The enemy here is capitalism. Isn’t it always?
Suits: A Business RPG is an expedition into the morass that is modern capitalism. Note that it is not a journey through this world. That would presuppose the existence of an escape, and Suits is not that sort of game. The action takes place in a black-and-white corporate dystopia, though the extent to which this world differs from ours is very much up for debate. “Corporations,” the game’s documentation explains, “control the entire global government.” What’s new?
You play as a businessman. You are not the worst of people, but you’re also not particularly virtuous. You’re just another cog in the machine. The Corporation and its representatives give you tasks to complete. Remember: your corporate overlords value your silence and acquiescence. Do exactly as they say and there’s money in it for you. What else could you want? But let’s say you want more. Well, it’s there for the taking. Not legally, sure, but it’s there. Wealth is all around you, so why not take some? Suits bills itself as “the journey of a businessman’s descent into corruption,” which is not a particularly optimistic view of human nature but a reasonable one nonetheless.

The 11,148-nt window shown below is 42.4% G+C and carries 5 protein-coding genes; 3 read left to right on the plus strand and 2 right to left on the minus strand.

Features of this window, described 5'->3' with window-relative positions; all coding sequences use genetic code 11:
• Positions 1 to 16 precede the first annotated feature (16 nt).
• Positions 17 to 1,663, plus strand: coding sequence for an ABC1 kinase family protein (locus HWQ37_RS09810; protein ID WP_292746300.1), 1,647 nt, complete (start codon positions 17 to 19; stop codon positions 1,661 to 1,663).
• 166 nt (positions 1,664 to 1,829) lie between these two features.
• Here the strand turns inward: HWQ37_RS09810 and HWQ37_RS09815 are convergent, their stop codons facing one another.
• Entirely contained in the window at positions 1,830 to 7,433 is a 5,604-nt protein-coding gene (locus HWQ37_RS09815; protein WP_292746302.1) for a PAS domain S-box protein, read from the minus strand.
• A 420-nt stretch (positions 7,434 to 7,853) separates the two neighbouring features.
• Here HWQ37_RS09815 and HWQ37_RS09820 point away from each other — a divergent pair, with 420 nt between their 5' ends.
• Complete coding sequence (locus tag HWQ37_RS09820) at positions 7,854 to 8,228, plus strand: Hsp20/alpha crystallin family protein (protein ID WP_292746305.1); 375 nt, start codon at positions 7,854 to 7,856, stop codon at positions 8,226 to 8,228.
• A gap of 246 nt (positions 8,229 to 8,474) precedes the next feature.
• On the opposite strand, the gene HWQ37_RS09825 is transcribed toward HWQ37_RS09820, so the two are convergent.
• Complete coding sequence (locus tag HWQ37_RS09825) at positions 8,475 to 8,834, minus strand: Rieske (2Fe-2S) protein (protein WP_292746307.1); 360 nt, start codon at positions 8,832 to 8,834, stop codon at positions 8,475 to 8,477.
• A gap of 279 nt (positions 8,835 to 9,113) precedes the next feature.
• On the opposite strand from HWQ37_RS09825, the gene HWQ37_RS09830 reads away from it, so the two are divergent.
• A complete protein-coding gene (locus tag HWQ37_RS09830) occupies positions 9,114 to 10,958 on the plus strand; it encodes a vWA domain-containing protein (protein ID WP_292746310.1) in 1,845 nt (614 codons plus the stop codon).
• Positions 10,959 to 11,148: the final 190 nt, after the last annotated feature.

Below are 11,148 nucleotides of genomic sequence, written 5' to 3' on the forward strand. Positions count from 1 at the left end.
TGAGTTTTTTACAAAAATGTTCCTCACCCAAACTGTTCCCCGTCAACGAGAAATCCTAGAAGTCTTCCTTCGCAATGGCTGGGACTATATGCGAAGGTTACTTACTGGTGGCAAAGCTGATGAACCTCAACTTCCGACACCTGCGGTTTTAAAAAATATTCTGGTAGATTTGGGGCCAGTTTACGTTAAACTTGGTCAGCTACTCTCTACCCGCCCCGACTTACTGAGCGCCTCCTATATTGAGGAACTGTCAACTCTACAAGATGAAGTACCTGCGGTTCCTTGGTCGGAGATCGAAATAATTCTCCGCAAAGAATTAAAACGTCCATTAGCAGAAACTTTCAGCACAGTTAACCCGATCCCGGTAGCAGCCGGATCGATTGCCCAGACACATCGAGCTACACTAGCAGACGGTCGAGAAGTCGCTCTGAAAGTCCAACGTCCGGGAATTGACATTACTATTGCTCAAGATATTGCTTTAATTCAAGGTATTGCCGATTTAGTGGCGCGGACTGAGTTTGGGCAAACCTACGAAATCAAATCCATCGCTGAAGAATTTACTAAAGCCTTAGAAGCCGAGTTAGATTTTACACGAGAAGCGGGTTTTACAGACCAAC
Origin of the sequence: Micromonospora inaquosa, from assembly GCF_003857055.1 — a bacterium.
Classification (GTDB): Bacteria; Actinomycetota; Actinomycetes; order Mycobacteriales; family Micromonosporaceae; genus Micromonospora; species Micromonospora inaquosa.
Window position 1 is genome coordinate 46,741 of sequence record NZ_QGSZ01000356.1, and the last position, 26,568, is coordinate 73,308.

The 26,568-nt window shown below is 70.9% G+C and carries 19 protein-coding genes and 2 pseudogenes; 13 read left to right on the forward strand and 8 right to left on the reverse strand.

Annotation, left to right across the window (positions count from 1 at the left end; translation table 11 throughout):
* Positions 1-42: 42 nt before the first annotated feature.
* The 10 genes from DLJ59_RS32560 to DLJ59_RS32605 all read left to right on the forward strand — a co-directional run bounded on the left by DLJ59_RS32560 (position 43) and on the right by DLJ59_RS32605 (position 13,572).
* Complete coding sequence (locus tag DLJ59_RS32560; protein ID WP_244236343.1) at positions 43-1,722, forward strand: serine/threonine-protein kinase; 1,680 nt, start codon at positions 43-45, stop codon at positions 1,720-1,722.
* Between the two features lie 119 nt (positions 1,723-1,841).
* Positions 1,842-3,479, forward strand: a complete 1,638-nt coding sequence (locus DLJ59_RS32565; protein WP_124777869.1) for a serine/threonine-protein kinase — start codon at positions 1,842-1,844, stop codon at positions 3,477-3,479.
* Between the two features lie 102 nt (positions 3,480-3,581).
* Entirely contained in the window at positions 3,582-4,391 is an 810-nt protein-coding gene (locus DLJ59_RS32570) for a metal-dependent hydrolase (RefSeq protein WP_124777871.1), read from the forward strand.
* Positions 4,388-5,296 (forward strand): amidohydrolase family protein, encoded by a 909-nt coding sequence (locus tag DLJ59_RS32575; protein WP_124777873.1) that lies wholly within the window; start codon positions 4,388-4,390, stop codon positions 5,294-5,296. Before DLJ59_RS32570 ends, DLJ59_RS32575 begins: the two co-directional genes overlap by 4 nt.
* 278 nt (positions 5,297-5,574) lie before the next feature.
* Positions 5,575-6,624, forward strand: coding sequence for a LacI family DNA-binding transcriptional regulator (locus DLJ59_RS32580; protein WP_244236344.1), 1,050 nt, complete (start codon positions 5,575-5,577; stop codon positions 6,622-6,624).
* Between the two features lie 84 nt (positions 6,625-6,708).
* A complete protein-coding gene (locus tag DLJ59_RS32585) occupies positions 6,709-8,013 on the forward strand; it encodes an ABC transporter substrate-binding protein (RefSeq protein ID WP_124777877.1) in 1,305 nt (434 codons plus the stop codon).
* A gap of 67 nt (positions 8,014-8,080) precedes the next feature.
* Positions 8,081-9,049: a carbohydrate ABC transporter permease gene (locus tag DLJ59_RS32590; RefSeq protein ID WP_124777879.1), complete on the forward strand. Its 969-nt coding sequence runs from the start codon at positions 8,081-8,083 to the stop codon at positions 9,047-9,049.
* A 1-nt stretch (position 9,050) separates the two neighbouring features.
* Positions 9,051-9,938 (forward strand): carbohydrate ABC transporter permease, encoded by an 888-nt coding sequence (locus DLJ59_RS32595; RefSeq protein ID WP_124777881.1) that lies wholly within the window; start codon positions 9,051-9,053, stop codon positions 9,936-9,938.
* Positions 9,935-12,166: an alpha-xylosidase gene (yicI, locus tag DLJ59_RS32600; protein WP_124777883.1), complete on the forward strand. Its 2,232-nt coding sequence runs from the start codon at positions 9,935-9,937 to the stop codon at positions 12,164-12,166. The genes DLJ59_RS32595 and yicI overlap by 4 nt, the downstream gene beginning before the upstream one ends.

Insofar as this gloomy disposition extends to political and economic systems, Suits attempts to make its point through language. This is a structurally and linguistically corporate world. The former isn’t really that big of a change, but it is relentlessly underlined through corporate language. The world, the government, and power itself all take their name from the corporation or, to be precise, The Corporation. This critique of capitalism depends on the viewer already believing that corporations are unpleasant. It’s only slightly subtler than Mr Robot’s “Evil Corp.”
These critiques work because corporations have not exactly covered themselves in glory over the past few decades. The weakness of capitalization as rhetorical strategy—just call it The Corporation—is that it preaches to the choir. If you believe that corporations are somewhat sinister, these works will resonate. But what if you’re on the fence? Suits and, to a lesser extent, Mr Robot don’t really develop a language to criticize the worlds they depict, and the broader concern is that the culture as a whole is failing to do that. These are still valuable and interesting works of social criticism, but their value is limited by their indifference to those who most need persuading.